The Counter-Reformation was still of the opinion that the Earth was at the center of the universe, and that the Sun and other heavenly bodies rotate around it. This geocentric model had long been accepted with the authority of the philosophy of Aristotle, but it was now opposite to the heliocentric model of Nicholaus Copernicus (1473-1543), according to which the Sun is the center of the universe, and which was supported by Johannes Kepler (1571-1630) and Galileo Galilei (1564-1642). Unfortunately, the Roman Inquisition ordered Galilei to stand trial on suspicion of heresy in 1633. The sentence banned all his writings and put him in prison (later commuted to house arrest). Some say that the scientific revolution eventually challenged the Catholic Church in more profound ways than their Protestant opponents ever considered.


Sometimes, the simple question of whether the Counter-Reformation was a success or a failure is raised. In terms of Church growth, it was both a success and a failure. It was a success in that it gained a lot of Catholic followers in Asia and South America, mainly through courageous and aggressive Jesuit missionaries. But it was a failure in that it could not regain many "lost souls" from Protestantism especially in Northern Europe, although it was able to keep its foothold in France, Poland, and Southern Germany as well as in Italy and Spain. A more difficult question would be: Did it help people to develop their spirituality? Indeed, it brought about a genuine revival of piety through influential mystics such as St. Philip Neri, St. Teresa of Avila, and St. John of the Cross, inspiring many believers. But, it is also true that the suppressive side of the Counter-Reformation (for example, the Roman Inquisition) had a lasting negative impact in history. The Inquisition lasted until the nineteenth century, and the First Vatican Council (1868), approving papal infallibility and Pope Pius IX's Syllabus of Errors, was basically in continuity with it. It was through the Second Vatican Council (1962-1965) that the Catholic Church became more open to the rest of the world.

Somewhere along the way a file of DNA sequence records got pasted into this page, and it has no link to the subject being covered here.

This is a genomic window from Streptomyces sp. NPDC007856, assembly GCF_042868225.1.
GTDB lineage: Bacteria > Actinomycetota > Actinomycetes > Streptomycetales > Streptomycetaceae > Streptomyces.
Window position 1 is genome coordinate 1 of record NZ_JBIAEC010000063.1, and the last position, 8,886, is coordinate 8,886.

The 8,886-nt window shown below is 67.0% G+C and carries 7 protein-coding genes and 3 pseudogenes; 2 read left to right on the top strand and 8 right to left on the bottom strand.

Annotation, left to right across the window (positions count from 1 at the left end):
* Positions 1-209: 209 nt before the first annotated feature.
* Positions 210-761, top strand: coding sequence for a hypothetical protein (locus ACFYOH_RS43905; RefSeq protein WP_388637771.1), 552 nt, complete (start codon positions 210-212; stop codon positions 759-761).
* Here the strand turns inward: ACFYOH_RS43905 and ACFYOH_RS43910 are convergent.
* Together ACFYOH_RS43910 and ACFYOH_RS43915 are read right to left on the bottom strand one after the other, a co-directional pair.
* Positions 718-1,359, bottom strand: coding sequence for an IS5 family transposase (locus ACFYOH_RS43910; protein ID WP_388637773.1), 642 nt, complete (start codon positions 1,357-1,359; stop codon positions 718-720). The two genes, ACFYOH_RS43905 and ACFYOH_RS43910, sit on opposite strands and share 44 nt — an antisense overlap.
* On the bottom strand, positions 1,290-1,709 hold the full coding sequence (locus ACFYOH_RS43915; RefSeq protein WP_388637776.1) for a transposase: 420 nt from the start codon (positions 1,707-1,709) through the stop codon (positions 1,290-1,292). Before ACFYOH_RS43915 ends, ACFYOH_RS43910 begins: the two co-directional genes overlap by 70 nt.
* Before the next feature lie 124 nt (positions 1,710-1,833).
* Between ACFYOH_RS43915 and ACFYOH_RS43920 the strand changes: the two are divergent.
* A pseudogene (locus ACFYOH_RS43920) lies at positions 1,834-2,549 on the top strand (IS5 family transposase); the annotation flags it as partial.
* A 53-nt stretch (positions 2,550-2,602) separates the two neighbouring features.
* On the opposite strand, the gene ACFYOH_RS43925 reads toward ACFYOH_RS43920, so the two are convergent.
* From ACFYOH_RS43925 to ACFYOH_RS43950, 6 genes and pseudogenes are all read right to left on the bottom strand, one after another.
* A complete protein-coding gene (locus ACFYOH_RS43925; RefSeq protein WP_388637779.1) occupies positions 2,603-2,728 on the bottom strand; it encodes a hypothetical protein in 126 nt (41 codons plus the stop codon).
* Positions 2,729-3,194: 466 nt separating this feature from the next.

If, however, it is true that both the Catholic and Protestant Reformations started from their common initial concern about the problematic situation of the Church, it should also be true that their objectives were generally the same, although they took separate routes. It is now generally acknowledged by Protestants and Catholics that today's Catholic Church is no longer the same as the Church against which Martin Luther rebelled. This certainly shows that the Counter-Reformation accomplished something positive. It thus made the Catholic and Protestant Churches closer. In the 1999 "Joint Declaration on the Doctrine of Justification" by the Vatican and the Lutherans (which Methodists have also affirmed), the partners state that in the light of the "consensus on basic truths" that now exists, "the corresponding doctrinal condemnations of the sixteenth century do not apply to today's partner."[2]


  1. John C. Olin, ed., The Catholic Reformation: Savonarola to St. Ignatius Loyola (New York: Harper & Row, 1969).
  2. The Vatican, Joint Declaration on the Doctrine of Justification. Retrieved July 18, 2007.

ISBN links support NWE through referral fees

  • Bireley, Robert. The Refashioning of Catholicism, 1450-1700: A Reassesment of the Counter-Reformation. Washington, D.C.: Catholic University of America Press, 1999. ISBN 081320951X
  • Jones, Martin. The Counter Reformation: Religion and Society in Early Modern Europe. Cambridge University Press, 1995. ISBN 0521439930
  • Luebke, David M. The Counter-Reformation: The Essential Eeadings. Oxford: Blackwell, 1999. ISBN 0631211047
  • Olin, John C., ed. The Catholic Reformation: Savonarola to St. Ignatius Loyola. New York: Harper & Row, 1969. ISBN 0060663669

External Links

All links retrieved January 10, 2024.